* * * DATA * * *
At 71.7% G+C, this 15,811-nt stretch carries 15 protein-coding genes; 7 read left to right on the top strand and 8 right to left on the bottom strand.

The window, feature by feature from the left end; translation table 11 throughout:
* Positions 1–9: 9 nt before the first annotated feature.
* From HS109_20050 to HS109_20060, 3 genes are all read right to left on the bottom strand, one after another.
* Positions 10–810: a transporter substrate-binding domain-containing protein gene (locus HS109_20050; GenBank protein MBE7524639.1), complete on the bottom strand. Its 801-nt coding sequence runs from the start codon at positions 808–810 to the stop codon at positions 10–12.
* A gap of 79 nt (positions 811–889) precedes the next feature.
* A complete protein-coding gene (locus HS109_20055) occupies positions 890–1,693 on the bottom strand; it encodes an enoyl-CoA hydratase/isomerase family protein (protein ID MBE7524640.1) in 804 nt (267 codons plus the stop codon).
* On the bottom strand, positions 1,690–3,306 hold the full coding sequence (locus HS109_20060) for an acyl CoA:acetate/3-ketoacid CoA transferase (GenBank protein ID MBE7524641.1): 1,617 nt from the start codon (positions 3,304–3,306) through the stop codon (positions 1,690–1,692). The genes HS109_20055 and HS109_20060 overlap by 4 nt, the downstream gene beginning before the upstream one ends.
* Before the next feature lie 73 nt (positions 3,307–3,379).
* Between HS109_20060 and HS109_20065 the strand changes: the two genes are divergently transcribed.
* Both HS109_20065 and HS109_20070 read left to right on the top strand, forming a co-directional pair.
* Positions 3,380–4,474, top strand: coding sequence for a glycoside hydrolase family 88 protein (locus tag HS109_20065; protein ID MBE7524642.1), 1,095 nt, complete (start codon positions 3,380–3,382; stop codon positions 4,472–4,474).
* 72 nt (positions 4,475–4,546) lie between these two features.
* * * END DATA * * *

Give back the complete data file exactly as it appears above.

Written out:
At 71.7% G+C, this 15,811-nt stretch carries 15 protein-coding genes; 7 read left to right on the top strand and 8 right to left on the bottom strand.

The window, feature by feature from the left end; translation table 11 throughout:
* Positions 1–9: 9 nt before the first annotated feature.
* From HS109_20050 to HS109_20060, 3 genes are all read right to left on the bottom strand, one after another.
* Positions 10–810: a transporter substrate-binding domain-containing protein gene (locus HS109_20050; GenBank protein MBE7524639.1), complete on the bottom strand. Its 801-nt coding sequence runs from the start codon at positions 808–810 to the stop codon at positions 10–12.
* A gap of 79 nt (positions 811–889) precedes the next feature.
* A complete protein-coding gene (locus HS109_20055) occupies positions 890–1,693 on the bottom strand; it encodes an enoyl-CoA hydratase/isomerase family protein (protein ID MBE7524640.1) in 804 nt (267 codons plus the stop codon).
* On the bottom strand, positions 1,690–3,306 hold the full coding sequence (locus HS109_20060) for an acyl CoA:acetate/3-ketoacid CoA transferase (GenBank protein ID MBE7524641.1): 1,617 nt from the start codon (positions 3,304–3,306) through the stop codon (positions 1,690–1,692). The genes HS109_20055 and HS109_20060 overlap by 4 nt, the downstream gene beginning before the upstream one ends.
* Before the next feature lie 73 nt (positions 3,307–3,379).
* Between HS109_20060 and HS109_20065 the strand changes: the two genes are divergently transcribed.
* Both HS109_20065 and HS109_20070 read left to right on the top strand, forming a co-directional pair.
* Positions 3,380–4,474, top strand: coding sequence for a glycoside hydrolase family 88 protein (locus tag HS109_20065; protein ID MBE7524642.1), 1,095 nt, complete (start codon positions 3,380–3,382; stop codon positions 4,472–4,474).
* 72 nt (positions 4,475–4,546) lie between these two features.